thumbnailFigure 2. Pairwise genome alignments between (a) A. flavithermus and G. kaustophilus, (b) A. flavithermus and G. thermodenitrificans, and (c) A. flavithermus and B. subtilis. Each point indicates a pair of putative orthologous genes, identified as bidirectional best BLAST hits in the comparison of two proteomes.

Metabolism

Despite its much smaller genome size, A. flavithermus appears to retain most of the key metabolic pathways present in B. subtilis and other bacilli. It has a complete set of enzymes for biosynthesis of all amino acids, nucleotides and cofactors, with the sole exception of the molybdenum cofactor (Table S2 in Additional data file 1). Cells of A. flavithermus had been originally reported to reduce nitrate [4,6]; however, in subsequent work, nitrate reductase activity has not been observed in this organism [15]. In accord with the latter report, the A. flavithermus WK1 genome encodes neither the assimilatory nitrate/nitrite reductase complex (NasBCDE) nor the respiratory nitrate reductase complex (NarGHJI), both of which are present and functional in B. subtilis [16,17], nor the third (proteobacterial) type of nitrate reductase (NapAB) [18]. Nitrate/nitrite transporters NasA and NarK are missing in A. flavithermus as well. The loss of nitrate reductases in A. flavithermus WK1 appears to be a recent event, given that G. kaustophilus encodes the assimilatory nitrate reductase, whereas G. thermodenitrificans encodes the respiratory nitrate reductase complex. In accordance with the loss of nitrate reductases, A. flavithermus WK1 has lost the entire set of enzymes involved in the biosynthesis of the molybdenum cofactor of nitrate reductase, as well as the molybdate-specific ABC (ATP-binding cassette)-type transporter, all of which are encoded in G. kaustophilus and G. thermodenitrificans. Molybdenum-dependent xanthine dehydrogenase and its homologs YoaE (putative formate dehydrogenase) and YyaE have been lost as well. As suggested in [19], the loss of molybdate metabolism could be part of a strategy to avoid generation of reactive oxygen species.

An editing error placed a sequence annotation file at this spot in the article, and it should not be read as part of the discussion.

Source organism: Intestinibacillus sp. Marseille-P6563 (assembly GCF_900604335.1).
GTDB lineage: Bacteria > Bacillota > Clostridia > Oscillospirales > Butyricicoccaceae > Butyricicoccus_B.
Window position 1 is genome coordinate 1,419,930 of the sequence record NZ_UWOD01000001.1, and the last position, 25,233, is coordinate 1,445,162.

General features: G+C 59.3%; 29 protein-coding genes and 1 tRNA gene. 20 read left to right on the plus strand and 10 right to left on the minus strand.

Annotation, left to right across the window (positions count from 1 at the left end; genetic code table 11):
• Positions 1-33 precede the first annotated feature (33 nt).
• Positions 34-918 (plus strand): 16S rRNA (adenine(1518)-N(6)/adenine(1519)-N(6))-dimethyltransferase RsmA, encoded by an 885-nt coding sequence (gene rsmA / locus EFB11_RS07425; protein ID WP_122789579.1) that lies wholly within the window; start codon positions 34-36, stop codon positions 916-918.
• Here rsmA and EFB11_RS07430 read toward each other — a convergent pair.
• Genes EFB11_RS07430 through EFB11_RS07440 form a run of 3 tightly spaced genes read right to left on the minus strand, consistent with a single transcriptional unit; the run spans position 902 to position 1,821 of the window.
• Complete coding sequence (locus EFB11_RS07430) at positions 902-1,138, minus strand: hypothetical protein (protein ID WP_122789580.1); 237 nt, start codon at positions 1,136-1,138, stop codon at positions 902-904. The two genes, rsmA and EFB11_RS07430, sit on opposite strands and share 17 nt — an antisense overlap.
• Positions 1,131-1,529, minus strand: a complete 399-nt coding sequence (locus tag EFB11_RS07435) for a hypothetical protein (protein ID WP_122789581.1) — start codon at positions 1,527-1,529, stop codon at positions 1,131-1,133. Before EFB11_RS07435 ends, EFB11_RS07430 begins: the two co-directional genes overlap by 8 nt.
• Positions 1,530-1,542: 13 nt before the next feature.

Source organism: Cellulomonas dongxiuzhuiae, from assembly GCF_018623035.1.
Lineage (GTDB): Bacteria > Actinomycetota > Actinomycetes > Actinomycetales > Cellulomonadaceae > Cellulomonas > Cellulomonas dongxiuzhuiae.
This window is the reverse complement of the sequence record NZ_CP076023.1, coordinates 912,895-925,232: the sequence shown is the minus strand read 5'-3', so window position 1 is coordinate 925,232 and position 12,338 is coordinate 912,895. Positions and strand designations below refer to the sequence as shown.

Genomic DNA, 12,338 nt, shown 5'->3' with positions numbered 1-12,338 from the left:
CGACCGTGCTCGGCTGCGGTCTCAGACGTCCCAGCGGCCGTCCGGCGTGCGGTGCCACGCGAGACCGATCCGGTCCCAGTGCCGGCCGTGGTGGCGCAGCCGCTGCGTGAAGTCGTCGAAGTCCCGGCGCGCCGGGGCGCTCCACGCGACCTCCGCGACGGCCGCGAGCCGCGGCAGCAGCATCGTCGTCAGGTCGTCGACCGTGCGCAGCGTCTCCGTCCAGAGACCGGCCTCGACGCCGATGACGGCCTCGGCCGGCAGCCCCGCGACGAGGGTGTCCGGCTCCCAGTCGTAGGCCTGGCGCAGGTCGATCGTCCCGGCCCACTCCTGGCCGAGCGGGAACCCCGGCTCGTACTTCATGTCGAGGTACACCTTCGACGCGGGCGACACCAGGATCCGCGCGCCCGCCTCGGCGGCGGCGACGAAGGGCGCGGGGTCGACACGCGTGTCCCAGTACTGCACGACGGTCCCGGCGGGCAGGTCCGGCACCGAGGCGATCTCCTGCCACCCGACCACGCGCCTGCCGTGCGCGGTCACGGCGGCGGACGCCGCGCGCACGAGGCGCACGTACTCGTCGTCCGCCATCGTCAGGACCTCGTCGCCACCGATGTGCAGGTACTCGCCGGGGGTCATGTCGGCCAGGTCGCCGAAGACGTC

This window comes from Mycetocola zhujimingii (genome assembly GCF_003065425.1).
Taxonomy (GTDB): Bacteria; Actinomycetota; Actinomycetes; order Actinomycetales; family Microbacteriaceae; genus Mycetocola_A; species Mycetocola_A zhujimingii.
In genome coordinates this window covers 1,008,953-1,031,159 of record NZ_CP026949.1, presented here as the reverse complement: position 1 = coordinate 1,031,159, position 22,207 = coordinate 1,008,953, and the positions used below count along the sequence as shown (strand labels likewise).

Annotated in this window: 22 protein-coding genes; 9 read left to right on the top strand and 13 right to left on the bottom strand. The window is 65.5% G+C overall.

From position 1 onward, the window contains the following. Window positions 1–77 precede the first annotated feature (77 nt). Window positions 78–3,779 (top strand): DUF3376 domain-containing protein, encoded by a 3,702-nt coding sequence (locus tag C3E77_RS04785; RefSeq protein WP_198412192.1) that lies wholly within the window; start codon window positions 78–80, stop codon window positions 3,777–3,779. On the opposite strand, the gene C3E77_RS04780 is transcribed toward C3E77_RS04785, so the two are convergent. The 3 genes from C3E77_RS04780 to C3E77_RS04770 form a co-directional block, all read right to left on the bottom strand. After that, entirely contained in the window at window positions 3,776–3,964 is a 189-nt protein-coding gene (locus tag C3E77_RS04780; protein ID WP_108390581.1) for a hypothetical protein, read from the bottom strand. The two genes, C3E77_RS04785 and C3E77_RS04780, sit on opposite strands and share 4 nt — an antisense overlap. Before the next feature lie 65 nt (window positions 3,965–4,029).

As the name suggests, members of the genus Anoxybacillus were initially described as obligate or facultative anaerobes [4,5]. However, the initial description of (Anoxy)bacillus flavithermus already mentioned its capability to grow in aerobic conditions [6]. Examination of the A. flavithermus WK1 genome revealed that it encodes an electron transfer chain that is as complex as that of B. subtilis and appears to be well-suited for using oxygen as terminal electron acceptor. The electron transfer chain of A. flavithermus includes NADH dehydrogenase, succinate dehydrogenase, quinol oxidases of bd type and aa3 type, menaquinol:cytochrome c oxidoreductase and cytochrome c oxidase, as well as two operons encoding the electron transfer flavoprotein (Table 2). Anoxybacillus flavithermus also encodes a variety of enzymes that are important for the defense against oxygen reactive species, such as catalase (peroxidase I), Mn-containing catalase, Mn-, Fe-, and Cu,Zn-dependent superoxide dismutases (the latter, in contrast to B. subtilis YojM, has both Cu-binding histidine residues), thiol peroxidase, and glutathione peroxidase (Table 2). The presence of these genes in the genome suggests that A. flavithermus WK1 should be able to thrive in aerobic conditions. Indeed, isolation of this strain, similarly to the type strain A. flavithermus DSM 2641, has been carried out in open air, without the use of anaerobic techniques [6,9,20].

Table 2. Electron transport and oxygen resistance genes of A. flavithermus

Anoxybacillus flavithermus WK1 grows well anaerobically in rich media, such as tryptic soy broth (TSB). Owing to the absence of nitrate and nitrite reductases (see above), its anaerobic growth cannot rely on nitrate or nitrite respiration and apparently proceeds by fermentation. Fermentative growth of B. subtilis requires phosphotransacetylase, acetate kinase and L-lactate dehydrogenase genes [1,3]. All these genes are conserved in A. flavithermus (pta, Aflv_2760; ack, Aflv_0480; lctE, Aflv_0889), suggesting that, like B. subtilis, this bacterium can ferment glucose and pyruvate into acetate [1]. However, catabolic acetolactate synthase AlsSD and acetolactate dehydrogenase, which are responsible for acetoin production by fermenting B. subtilis [1], are missing in A. flavithermus, indicating that it cannot produce acetoin.